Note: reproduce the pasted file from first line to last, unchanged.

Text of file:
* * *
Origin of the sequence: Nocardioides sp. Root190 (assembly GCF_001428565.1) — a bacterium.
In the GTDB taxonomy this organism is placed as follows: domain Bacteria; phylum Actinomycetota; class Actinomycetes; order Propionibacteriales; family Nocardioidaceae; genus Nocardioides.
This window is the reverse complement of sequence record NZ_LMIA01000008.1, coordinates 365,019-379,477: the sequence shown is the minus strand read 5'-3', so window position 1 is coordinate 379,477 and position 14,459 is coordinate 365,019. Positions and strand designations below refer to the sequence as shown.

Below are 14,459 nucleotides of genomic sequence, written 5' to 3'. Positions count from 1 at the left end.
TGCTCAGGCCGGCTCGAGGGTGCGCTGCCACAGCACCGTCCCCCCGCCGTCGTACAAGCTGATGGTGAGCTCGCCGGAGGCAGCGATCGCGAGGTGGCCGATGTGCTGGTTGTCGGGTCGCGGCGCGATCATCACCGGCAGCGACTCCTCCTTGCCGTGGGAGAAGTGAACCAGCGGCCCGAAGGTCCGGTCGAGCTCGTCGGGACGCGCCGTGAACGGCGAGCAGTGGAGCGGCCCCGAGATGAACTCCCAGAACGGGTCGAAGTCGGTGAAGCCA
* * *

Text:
Origin of the sequence: Nocardioides sp. Root190 (assembly GCF_001428565.1) — a bacterium.
In the GTDB taxonomy this organism is placed as follows: domain Bacteria; phylum Actinomycetota; class Actinomycetes; order Propionibacteriales; family Nocardioidaceae; genus Nocardioides.
This window is the reverse complement of sequence record NZ_LMIA01000008.1, coordinates 365,019-379,477: the sequence shown is the minus strand read 5'-3', so window position 1 is coordinate 379,477 and position 14,459 is coordinate 365,019. Positions and strand designations below refer to the sequence as shown.

Below are 14,459 nucleotides of genomic sequence, written 5' to 3'. Positions count from 1 at the left end.
TGCTCAGGCCGGCTCGAGGGTGCGCTGCCACAGCACCGTCCCCCCGCCGTCGTACAAGCTGATGGTGAGCTCGCCGGAGGCAGCGATCGCGAGGTGGCCGATGTGCTGGTTGTCGGGTCGCGGCGCGATCATCACCGGCAGCGACTCCTCCTTGCCGTGGGAGAAGTGAACCAGCGGCCCGAAGGTCCGGTCGAGCTCGTCGGGACGCGCCGTGAACGGCGAGCAGTGGAGCGGCCCCGAGATGAACTCCCAGAACGGGTCGAAGTCGGTGAAGCCA